What Is “Heart-Healthy”?

On this last post for Heart month, I thought it might be prudent to revisit the term “Heart-Healthy”. What exactly does it mean? Sadly, in many instances it has become a marketing gimmick. So, please, don’t be fooled by the usage. As a consumer, eating “Heart-Healthy” means that you need to read the labels before you buy.  Being “Heart-Healthy” means that you should adopt healthy eating habits, i.e. vegetables, fruits, whole grains, low-fat dairy, fish, legumes, nuts, etc. It means you should limit sweets, desserts, sugary drinks, red meats and processed foods. You should also reduce your consumption of saturated fats, sodium and sugar. Make nutrient-rich choices, instead! You’ll be glad that you did!

caroline-attwood-bpPTlXWTOvg-unsplash

 

Canned foods are high in sodium. Did you know that? Frozen foods are too.  In fact, about 70% of our sodium intake comes from packaged and prepared foods. While these products are convenient, they aren’t necessarily the healthiest of choices. Know the “Daily Value” of the products that you are buying. Think of it as a tool to finding healthier choices. Read the Nutrition Facts Label. It’s also important to pay attention to serving-size. The accepted rule-of-thumb for sodium is that 5% DV or less per serving is low. And 20% DV or higher is much too high.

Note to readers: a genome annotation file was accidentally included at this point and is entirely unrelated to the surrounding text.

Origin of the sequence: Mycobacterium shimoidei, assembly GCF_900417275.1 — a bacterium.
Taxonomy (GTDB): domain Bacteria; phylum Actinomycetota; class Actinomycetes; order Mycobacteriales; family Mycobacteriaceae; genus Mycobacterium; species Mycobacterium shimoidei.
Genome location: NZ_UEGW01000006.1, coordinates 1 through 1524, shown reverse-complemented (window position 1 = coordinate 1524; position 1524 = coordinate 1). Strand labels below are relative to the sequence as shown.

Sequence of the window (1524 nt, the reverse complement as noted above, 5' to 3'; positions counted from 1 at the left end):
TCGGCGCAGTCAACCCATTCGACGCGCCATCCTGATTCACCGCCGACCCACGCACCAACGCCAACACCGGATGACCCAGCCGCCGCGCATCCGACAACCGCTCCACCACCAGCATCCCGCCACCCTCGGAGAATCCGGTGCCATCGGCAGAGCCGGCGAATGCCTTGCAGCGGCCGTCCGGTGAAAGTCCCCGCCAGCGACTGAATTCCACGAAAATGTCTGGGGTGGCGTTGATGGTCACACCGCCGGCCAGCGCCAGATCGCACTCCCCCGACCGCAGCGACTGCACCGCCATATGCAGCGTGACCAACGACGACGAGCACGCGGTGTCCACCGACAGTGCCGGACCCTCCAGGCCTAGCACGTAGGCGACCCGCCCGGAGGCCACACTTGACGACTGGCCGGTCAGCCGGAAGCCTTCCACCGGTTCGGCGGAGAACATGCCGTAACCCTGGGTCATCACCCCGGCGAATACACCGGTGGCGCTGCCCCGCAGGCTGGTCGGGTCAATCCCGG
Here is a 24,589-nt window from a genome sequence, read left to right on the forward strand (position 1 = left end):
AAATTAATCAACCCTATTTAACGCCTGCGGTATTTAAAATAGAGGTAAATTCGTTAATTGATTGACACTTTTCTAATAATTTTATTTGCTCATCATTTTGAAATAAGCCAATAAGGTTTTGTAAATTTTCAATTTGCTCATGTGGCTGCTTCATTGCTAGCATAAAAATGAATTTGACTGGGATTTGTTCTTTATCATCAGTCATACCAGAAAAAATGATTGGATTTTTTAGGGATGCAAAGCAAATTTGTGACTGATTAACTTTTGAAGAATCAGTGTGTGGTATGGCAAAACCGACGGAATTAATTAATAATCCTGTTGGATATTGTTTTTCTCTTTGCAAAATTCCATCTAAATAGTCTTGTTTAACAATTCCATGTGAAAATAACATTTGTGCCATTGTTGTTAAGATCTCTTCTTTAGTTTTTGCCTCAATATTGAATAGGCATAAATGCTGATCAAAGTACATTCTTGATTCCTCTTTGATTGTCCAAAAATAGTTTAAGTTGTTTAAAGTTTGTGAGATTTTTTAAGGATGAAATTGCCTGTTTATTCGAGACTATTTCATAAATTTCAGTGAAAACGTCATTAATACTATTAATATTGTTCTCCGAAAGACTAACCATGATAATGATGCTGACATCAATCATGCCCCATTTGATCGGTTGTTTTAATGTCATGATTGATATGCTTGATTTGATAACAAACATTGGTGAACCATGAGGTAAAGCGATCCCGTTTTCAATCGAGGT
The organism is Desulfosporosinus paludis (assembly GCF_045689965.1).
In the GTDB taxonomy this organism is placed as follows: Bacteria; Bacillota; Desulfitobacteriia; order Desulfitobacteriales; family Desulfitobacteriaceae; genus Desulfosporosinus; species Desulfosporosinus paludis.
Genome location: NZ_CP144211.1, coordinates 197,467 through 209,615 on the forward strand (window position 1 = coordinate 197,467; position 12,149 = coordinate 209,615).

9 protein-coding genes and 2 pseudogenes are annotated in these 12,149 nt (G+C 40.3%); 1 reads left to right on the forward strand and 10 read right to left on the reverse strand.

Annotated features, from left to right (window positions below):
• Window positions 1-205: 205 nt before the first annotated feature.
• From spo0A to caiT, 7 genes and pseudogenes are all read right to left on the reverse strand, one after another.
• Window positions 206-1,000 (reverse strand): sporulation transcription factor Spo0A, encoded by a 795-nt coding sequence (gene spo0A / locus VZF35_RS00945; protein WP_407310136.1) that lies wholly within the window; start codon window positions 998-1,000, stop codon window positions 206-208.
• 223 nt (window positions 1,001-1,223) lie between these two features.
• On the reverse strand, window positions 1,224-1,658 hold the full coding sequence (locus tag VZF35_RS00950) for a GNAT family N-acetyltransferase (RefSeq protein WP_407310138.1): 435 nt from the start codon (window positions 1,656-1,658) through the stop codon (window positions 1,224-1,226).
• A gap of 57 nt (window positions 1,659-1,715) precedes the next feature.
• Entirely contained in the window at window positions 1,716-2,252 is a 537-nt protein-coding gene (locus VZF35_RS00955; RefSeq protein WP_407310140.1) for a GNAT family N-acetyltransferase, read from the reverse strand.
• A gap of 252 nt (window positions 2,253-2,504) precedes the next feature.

The American Heart Association as well as the American College of Cardiology endorse the DASH diet (which limits sodium and reduces blood pressure) and the Mediterranean diet (which has been proven to improve cardiovascular health). Both can be found in the reference links, below. Both are considered “Heart-Healthy”. And fresh is always best!

This isn’t difficult. We aren’t talking quantum physics, here. We are talking about sensible, healthy eating. Sensible portions. Wise choices. It all leads to living “Heart-Healthy”. If you glean nothing else from this post, remember this, Heart-Healthy is a way to love yourself. And you are worth it!

 

References Links:

https://health.gov/our-work/food-nutrition/2015-2020-dietary-guidelines/guidelines/

https://sodiumbreakup.heart.org/top_25_foods_that_add_the_most_sodium_to_your_diet

https://www.mayoclinic.org/healthy-lifestyle/nutrition-and-healthy-eating/in-depth/dash-diet/art-20048456

https://www.mayoclinic.org/healthy-lifestyle/nutrition-and-healthy-eating/in-depth/mediterranean-diet/art-20047801

https://www.fda.gov/food/nutrition-education-resources-materials/use-nutrition-facts-label-reduce-your-intake-sodium-your-diet

*Photo by Caroline Attwood on Unsplash